On behalf of myself and our Board of Directors, I thank you for your interest in this project. We feel that we are providing extremely effective and cost efficient care in Nepal and facilitating an excellent training experience for our volunteer practitioners. In the interests of full transparency with our community of support I offer this accounting of our 2010 operations.
2010 was a pivotal year for Acupuncture Relief Project. We had thirteen volunteers serve at the Vajra Varahi clinic in Nepal who provided over 9,000 acupuncture treatments and medical consultations. These volunteers worked six days a week and accomplished a total of 395 treatment days of service. Their efforts produced notable successes in treating paralysis/stroke, chronic pain, gastrointestinal disorders, and breathing difficulties such as asthma and emphysema.
In 2010 we introduced the Third World Medicine Immersion Program, which is a continuing education program designed to improve practitioners’ diagnostic skills and to equip them to safely perform in rural third world environments. Upon completion of the course, practitioners present a case study for peer review. These case studies help us analyze the efficacy of our clinic efforts and contribute to a body of evidence that supports our overall project model. For their participation in this course, volunteer practitioners receive 40 Professional Development Activity (PDA) credits from the National Certification Commission of Acupuncture and Oriental Medicine (NCCAOM).
In partnership with the Vajra Varahi Clinic and the Chokgyur Lingpa Foundation, we have expanded our local interpreter staff and training programs. Vajra Varahi now has five trained interpreters who are rapidly expanding their understanding of acupuncture, medicinal herbs, and holistic medicine. This training improves their ability to convey complex ideas, which helps facilitate a critical therapeutic connection between our practitioners and the local people.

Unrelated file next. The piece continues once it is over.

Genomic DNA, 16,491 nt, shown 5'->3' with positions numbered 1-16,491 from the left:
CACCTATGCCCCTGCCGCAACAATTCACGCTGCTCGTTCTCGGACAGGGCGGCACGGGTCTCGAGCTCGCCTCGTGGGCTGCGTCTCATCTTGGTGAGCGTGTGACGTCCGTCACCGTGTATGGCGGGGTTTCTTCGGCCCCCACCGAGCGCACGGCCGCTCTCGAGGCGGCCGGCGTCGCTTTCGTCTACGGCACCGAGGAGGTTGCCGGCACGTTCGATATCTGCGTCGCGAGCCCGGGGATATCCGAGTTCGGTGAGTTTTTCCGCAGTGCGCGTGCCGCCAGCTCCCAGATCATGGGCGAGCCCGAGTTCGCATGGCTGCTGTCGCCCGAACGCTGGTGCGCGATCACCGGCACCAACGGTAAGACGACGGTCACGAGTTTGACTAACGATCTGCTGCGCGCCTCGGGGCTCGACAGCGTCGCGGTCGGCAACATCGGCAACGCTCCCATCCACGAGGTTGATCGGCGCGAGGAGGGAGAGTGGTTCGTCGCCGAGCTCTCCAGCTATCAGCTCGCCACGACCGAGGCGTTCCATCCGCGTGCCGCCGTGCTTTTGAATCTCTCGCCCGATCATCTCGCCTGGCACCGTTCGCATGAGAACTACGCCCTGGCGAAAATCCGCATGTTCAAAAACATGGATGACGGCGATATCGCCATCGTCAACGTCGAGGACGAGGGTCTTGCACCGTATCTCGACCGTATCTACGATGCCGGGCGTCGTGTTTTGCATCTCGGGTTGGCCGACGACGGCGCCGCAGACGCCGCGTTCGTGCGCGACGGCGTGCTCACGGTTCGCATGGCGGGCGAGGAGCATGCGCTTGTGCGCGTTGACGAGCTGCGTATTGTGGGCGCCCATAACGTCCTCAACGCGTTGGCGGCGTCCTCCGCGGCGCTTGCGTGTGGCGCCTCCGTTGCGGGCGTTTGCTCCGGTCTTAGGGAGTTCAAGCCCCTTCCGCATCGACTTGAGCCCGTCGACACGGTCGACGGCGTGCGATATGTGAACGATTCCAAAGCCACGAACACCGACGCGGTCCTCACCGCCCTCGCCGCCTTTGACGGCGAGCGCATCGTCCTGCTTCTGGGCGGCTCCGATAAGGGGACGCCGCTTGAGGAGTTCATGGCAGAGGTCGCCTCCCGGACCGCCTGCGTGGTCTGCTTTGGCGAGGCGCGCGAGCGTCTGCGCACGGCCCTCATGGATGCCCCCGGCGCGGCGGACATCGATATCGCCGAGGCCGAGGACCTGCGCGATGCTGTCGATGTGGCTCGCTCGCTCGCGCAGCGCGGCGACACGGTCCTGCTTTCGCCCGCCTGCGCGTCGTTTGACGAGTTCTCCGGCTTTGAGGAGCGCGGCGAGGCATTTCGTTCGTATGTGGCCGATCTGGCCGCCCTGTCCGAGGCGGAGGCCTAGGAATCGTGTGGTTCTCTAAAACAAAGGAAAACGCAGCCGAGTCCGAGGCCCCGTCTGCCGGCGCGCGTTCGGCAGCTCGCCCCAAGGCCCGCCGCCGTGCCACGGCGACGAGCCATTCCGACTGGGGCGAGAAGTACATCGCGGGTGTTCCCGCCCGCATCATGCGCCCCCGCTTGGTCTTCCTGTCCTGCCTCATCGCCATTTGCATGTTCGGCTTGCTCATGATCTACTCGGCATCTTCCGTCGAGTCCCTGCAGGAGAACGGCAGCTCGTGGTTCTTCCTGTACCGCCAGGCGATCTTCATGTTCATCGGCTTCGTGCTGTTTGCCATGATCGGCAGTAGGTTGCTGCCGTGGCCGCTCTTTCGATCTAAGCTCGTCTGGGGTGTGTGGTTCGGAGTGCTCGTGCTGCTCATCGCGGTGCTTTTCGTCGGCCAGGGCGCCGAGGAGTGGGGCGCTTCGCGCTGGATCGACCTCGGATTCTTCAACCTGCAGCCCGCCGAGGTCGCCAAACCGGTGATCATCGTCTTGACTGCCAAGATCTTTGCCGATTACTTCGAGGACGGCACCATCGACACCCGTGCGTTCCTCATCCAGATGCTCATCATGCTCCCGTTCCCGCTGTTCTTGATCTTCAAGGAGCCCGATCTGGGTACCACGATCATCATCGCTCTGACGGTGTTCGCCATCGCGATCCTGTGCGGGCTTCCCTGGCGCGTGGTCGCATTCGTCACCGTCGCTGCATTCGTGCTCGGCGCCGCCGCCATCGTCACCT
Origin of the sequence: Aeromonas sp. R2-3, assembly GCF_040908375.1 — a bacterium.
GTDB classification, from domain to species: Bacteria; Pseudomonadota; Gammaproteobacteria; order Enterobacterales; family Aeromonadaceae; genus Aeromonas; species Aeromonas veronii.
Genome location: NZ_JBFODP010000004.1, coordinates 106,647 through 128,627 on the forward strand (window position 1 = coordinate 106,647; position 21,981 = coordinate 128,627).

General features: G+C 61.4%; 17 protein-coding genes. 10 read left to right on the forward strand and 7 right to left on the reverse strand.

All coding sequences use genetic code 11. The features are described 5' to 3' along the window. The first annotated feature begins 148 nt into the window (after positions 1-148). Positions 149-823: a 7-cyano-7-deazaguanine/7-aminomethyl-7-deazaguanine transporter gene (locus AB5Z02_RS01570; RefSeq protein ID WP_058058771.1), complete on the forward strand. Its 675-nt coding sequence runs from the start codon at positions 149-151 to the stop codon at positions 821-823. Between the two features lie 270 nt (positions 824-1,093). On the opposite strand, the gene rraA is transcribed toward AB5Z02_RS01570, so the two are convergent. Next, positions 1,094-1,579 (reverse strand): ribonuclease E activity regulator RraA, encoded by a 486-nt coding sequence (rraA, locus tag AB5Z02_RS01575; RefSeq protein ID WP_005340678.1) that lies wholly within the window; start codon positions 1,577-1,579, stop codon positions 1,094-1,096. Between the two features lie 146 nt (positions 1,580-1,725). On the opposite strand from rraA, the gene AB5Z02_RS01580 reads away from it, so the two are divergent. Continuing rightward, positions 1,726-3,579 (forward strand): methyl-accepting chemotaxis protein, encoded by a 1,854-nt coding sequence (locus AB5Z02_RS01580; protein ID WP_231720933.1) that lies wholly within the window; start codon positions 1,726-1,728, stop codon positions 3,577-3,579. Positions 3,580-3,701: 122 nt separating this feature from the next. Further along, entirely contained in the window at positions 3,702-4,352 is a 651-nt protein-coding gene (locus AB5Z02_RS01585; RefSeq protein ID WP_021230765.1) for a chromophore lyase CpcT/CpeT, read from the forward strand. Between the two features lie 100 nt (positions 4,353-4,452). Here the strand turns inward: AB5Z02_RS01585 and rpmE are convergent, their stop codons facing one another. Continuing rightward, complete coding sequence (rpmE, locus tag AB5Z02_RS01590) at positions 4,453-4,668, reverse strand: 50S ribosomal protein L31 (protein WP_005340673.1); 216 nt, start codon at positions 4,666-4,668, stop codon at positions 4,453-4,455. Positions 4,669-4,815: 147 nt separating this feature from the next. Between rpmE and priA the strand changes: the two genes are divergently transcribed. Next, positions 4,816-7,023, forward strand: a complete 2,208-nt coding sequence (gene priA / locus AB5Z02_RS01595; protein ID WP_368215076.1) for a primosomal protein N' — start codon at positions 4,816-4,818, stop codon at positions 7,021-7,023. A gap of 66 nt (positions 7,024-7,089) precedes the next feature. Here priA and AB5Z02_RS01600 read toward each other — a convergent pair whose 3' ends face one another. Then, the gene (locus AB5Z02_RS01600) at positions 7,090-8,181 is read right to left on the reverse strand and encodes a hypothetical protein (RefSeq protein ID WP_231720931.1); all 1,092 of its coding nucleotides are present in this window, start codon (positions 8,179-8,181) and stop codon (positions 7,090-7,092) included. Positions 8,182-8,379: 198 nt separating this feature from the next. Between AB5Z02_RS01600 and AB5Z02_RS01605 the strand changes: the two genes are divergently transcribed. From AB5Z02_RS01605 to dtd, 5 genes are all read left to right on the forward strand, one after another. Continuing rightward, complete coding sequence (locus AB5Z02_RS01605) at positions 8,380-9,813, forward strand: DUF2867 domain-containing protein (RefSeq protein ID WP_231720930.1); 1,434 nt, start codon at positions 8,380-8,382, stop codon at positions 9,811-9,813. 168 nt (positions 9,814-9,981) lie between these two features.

Acupuncture Relief Project has also undertaken several infrastructure projects at the Vajra Varahi clinic to improve the quality of our service there. Some of these include the installation of a solar water heater, wireless Internet services, and mattresses in the living quarters. We have purchased two electro-stimulator machines and have expanded both our herbal dispensary and medical library.
To further our sustainability goals in Nepal, our biggest accomplishment of 2010 was to begin funding an 18-month scholarship for a local Nepali to be trained in acupuncture. This scholarship covers tuition at the Oriental Training and Treatment Center in Kathmandu and the basic living expenses of our award recipient while attending school. Having a trained practitioner on our team in Nepal will help us gain year-round coverage at the Vajra Varahi clinic, and is a big step toward providing sustainable care in this region. This scholarship will be fully funded and awarded in early 2011.
President, Acupuncture Relief Project